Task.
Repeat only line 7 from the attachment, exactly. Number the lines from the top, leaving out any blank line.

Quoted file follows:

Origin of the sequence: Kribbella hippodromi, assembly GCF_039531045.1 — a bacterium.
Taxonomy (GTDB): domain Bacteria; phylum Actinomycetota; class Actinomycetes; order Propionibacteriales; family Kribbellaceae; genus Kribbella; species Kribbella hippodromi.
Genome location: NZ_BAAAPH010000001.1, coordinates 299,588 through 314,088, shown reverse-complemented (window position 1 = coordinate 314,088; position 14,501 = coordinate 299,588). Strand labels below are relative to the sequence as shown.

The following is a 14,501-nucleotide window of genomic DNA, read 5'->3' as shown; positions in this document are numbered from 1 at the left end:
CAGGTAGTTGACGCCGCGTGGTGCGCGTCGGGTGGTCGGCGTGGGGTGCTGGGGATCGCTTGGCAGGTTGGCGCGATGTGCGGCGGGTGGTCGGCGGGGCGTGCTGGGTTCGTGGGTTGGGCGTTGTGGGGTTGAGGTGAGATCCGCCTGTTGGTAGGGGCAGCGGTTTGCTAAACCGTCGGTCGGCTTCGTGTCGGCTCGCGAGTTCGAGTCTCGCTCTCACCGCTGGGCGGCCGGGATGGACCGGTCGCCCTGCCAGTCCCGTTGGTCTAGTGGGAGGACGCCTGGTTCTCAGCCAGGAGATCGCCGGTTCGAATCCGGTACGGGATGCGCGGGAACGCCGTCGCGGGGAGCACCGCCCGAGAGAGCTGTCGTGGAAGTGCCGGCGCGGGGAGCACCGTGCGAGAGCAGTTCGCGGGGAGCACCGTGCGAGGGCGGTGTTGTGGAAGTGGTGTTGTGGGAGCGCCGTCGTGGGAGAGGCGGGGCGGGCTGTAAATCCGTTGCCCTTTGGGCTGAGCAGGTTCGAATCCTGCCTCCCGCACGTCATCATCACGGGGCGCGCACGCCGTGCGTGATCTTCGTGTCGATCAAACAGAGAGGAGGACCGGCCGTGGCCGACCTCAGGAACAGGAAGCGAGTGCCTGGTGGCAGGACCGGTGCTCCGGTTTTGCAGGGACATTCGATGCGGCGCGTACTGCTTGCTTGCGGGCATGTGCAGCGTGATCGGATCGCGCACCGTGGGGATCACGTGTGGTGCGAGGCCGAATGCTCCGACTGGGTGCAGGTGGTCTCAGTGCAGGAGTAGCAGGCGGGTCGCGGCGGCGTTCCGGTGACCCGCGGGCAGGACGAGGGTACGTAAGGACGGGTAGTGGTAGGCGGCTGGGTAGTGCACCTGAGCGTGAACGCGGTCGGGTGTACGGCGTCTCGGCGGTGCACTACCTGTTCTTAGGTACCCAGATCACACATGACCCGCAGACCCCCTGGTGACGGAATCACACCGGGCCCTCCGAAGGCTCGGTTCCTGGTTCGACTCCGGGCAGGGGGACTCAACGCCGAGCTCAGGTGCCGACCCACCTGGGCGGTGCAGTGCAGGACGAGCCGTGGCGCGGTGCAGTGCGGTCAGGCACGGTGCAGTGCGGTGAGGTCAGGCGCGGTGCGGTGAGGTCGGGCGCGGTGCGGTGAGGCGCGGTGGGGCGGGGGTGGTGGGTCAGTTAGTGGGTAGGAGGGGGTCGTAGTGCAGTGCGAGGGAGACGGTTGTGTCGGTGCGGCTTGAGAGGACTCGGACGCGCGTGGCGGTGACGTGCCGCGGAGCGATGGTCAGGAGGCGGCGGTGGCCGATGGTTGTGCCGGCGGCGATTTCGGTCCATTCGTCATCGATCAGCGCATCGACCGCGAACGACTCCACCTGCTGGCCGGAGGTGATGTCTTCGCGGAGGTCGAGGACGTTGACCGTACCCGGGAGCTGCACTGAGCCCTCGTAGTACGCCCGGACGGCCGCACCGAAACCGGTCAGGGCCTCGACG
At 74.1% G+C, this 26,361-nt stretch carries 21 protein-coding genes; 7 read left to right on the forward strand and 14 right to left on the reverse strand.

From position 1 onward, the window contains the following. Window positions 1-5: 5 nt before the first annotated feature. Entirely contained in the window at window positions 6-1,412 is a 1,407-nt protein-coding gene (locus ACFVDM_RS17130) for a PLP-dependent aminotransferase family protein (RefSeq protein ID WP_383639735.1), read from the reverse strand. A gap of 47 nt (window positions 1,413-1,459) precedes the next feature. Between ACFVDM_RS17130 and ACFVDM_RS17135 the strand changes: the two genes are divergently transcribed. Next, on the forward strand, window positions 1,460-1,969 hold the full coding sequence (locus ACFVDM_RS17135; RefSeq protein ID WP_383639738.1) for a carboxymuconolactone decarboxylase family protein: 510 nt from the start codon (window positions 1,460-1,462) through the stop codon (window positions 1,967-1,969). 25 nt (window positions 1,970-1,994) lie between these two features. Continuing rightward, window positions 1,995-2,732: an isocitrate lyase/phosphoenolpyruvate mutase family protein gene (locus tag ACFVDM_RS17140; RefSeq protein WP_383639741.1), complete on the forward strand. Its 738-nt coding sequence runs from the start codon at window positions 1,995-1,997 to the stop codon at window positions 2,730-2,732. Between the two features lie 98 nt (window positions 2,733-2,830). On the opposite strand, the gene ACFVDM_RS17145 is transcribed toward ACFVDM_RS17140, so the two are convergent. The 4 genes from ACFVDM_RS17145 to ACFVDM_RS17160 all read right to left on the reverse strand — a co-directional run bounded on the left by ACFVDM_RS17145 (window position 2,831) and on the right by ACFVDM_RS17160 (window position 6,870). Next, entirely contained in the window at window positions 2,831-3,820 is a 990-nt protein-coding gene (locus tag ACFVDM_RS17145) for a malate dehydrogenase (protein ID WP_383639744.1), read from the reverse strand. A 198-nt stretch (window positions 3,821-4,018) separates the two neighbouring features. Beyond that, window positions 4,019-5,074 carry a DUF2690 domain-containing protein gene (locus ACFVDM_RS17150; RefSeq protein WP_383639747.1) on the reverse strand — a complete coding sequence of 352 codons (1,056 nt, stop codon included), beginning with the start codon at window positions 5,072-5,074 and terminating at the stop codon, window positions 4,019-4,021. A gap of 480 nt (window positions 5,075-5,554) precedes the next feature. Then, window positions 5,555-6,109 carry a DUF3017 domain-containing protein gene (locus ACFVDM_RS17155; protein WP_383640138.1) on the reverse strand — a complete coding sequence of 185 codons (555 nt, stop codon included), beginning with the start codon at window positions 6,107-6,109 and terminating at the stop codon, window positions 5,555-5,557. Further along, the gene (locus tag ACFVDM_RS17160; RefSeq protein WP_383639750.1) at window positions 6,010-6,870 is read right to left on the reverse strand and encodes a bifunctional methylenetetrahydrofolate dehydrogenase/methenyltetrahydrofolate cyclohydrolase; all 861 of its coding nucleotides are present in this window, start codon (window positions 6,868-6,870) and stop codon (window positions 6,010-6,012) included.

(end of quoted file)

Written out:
From position 1 onward, the window contains the following. Window positions 1-5: 5 nt before the first annotated feature. Entirely contained in the window at window positions 6-1,412 is a 1,407-nt protein-coding gene (locus ACFVDM_RS17130) for a PLP-dependent aminotransferase family protein (RefSeq protein ID WP_383639735.1), read from the reverse strand. A gap of 47 nt (window positions 1,413-1,459) precedes the next feature. Between ACFVDM_RS17130 and ACFVDM_RS17135 the strand changes: the two genes are divergently transcribed. Next, on the forward strand, window positions 1,460-1,969 hold the full coding sequence (locus ACFVDM_RS17135; RefSeq protein ID WP_383639738.1) for a carboxymuconolactone decarboxylase family protein: 510 nt from the start codon (window positions 1,460-1,462) through the stop codon (window positions 1,967-1,969). 25 nt (window positions 1,970-1,994) lie between these two features. Continuing rightward, window positions 1,995-2,732: an isocitrate lyase/phosphoenolpyruvate mutase family protein gene (locus tag ACFVDM_RS17140; RefSeq protein WP_383639741.1), complete on the forward strand. Its 738-nt coding sequence runs from the start codon at window positions 1,995-1,997 to the stop codon at window positions 2,730-2,732. Between the two features lie 98 nt (window positions 2,733-2,830). On the opposite strand, the gene ACFVDM_RS17145 is transcribed toward ACFVDM_RS17140, so the two are convergent. The 4 genes from ACFVDM_RS17145 to ACFVDM_RS17160 all read right to left on the reverse strand — a co-directional run bounded on the left by ACFVDM_RS17145 (window position 2,831) and on the right by ACFVDM_RS17160 (window position 6,870). Next, entirely contained in the window at window positions 2,831-3,820 is a 990-nt protein-coding gene (locus tag ACFVDM_RS17145) for a malate dehydrogenase (protein ID WP_383639744.1), read from the reverse strand. A 198-nt stretch (window positions 3,821-4,018) separates the two neighbouring features. Beyond that, window positions 4,019-5,074 carry a DUF2690 domain-containing protein gene (locus ACFVDM_RS17150; RefSeq protein WP_383639747.1) on the reverse strand — a complete coding sequence of 352 codons (1,056 nt, stop codon included), beginning with the start codon at window positions 5,072-5,074 and terminating at the stop codon, window positions 4,019-4,021. A gap of 480 nt (window positions 5,075-5,554) precedes the next feature. Then, window positions 5,555-6,109 carry a DUF3017 domain-containing protein gene (locus ACFVDM_RS17155; protein WP_383640138.1) on the reverse strand — a complete coding sequence of 185 codons (555 nt, stop codon included), beginning with the start codon at window positions 6,107-6,109 and terminating at the stop codon, window positions 5,555-5,557. Further along, the gene (locus tag ACFVDM_RS17160; RefSeq protein WP_383639750.1) at window positions 6,010-6,870 is read right to left on the reverse strand and encodes a bifunctional methylenetetrahydrofolate dehydrogenase/methenyltetrahydrofolate cyclohydrolase; all 861 of its coding nucleotides are present in this window, start codon (window positions 6,868-6,870) and stop codon (window positions 6,010-6,012) included.